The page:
Steve Jobs’ college mentor was a drug dealer turned billionaire mining magnate (AAPL)

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It was while Robert Friedland was having sex with his college girlfriend that he met Steve Jobs.

Jobs was looking to sell his typewriter and walked in on the otherwise occupied couple. Jobs left, apologetic, but Friedland urged him to stay and the two became fast friends.

Friedland had ended up at Reed College with Steve Jobs under wildly unusual circumstances. He was on parole from federal prison after he got caught with 24,000 hits of LSD worth $125,000.

In 1973, he traveled to India to study under the guru Neem Karoli Baba. His spiritual attitudes had a huge effect on young Steve Jobs.

“He turned me on to a different level of consciousness,” Jobs said.

Daniel Kottke was friends with both Jobs and Friedland at the time. He said, “Robert was very much an outgoing, charismatic guy, a real salesman. When I first met Steve he was shy and self-effacing, a very private guy. I think Robert taught him a lot about selling, about coming out of his shell, of opening up and taking charge of a situation.”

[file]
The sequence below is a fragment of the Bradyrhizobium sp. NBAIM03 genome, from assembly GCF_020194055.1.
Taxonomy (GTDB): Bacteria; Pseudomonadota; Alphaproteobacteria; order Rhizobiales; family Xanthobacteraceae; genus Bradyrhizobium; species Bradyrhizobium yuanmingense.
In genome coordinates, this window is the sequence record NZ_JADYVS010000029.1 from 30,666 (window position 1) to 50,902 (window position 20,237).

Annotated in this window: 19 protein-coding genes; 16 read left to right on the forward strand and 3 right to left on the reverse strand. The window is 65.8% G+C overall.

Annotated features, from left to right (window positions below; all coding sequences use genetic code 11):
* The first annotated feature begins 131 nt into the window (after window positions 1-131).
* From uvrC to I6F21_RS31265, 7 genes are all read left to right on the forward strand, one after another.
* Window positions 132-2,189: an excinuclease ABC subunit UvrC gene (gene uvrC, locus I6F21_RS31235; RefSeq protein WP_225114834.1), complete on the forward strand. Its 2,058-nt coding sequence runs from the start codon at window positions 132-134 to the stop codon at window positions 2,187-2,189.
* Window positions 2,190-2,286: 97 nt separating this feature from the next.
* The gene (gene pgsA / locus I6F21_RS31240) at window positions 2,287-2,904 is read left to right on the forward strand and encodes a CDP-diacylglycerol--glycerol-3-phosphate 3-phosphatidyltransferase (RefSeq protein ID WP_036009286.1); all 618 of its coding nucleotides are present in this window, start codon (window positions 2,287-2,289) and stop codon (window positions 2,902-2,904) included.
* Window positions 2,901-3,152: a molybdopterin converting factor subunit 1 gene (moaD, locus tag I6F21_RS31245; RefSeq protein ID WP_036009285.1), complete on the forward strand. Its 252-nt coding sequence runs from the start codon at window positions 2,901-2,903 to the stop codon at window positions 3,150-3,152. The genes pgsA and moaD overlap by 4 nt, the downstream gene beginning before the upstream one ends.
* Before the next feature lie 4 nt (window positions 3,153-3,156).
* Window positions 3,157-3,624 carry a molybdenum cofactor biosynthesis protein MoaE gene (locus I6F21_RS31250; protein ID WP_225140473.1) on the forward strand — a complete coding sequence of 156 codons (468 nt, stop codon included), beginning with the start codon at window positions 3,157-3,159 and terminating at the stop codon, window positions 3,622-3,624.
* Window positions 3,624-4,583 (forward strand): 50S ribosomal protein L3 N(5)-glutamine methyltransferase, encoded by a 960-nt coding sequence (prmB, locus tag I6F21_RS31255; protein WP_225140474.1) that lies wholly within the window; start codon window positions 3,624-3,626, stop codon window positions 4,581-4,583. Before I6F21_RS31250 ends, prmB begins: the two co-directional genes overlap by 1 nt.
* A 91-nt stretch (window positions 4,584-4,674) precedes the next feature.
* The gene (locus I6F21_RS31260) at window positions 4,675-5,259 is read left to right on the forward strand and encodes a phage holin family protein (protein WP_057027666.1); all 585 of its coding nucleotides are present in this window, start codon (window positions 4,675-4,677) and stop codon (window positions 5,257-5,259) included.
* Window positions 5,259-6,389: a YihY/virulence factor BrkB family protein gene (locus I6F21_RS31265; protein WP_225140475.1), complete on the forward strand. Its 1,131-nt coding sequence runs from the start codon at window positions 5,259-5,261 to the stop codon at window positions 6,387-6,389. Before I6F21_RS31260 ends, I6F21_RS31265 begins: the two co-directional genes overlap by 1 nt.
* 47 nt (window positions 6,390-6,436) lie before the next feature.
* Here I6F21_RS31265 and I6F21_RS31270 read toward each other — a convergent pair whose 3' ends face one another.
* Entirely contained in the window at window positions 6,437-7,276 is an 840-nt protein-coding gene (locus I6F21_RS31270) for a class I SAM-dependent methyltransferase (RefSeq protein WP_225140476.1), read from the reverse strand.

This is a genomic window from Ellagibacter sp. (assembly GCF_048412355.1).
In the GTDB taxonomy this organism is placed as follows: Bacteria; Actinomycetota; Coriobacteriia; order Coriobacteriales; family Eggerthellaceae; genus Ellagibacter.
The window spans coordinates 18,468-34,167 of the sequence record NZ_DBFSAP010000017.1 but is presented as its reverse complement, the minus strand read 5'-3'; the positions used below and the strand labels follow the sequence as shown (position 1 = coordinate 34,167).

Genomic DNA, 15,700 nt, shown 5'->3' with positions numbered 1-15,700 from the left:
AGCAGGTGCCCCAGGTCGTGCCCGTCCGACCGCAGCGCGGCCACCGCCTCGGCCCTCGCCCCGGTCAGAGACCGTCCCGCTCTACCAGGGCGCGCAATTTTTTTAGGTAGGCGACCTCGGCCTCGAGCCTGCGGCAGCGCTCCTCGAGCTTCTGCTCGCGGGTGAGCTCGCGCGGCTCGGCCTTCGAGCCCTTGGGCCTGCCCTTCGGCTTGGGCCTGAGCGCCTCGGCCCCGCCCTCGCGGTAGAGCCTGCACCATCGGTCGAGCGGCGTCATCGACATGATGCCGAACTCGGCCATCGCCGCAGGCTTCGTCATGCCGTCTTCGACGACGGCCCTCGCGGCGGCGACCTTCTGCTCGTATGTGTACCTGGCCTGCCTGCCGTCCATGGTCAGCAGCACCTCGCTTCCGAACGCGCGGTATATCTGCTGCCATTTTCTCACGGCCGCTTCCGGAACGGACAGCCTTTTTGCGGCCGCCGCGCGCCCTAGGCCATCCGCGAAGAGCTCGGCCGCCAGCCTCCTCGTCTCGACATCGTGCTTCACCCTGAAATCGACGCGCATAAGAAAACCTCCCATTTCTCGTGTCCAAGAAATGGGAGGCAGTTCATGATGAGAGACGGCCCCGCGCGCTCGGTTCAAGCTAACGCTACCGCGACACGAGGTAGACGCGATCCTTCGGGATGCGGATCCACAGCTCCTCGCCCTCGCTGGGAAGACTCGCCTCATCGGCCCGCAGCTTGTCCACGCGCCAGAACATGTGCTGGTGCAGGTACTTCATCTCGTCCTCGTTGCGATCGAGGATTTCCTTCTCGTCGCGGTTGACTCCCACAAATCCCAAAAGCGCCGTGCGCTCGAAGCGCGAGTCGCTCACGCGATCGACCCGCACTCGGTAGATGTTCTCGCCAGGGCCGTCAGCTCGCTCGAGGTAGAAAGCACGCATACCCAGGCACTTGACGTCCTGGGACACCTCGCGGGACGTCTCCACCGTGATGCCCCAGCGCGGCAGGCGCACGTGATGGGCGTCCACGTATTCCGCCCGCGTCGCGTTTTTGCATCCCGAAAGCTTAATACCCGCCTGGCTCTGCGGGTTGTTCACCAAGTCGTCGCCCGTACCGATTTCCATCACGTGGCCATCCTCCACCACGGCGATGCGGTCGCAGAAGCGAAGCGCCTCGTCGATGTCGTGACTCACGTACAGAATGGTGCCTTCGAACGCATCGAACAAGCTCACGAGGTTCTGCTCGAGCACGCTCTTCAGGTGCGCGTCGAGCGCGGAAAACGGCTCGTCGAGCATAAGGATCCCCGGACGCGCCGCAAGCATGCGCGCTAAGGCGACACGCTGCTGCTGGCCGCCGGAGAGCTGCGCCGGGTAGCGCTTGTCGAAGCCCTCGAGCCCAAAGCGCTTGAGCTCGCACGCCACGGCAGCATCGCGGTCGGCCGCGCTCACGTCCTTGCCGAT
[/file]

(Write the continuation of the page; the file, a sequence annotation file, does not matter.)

Friedland’s charisma was his most useful asset as he plied his business sense to become Executive Chairman and Chief Executive Officer of Ivanhoe Mines. He developed mining interests all around the globe and become extremely wealthy — his personal fortune is estimated to be $2 billion by Forbes.

It comes at something of a cost, however. Friedland oversaw the Summit mine, the site of worst cyanide release in the US. In certain circles, he is known as “Toxic Bob” or “The Ugly Canadian.”

Looking back on his friendship with Friedland, Steve Jobs said, “It was a strange thing to have one of the spiritual people in your young life turn out to be, symbolically and in reality, a gold miner.”

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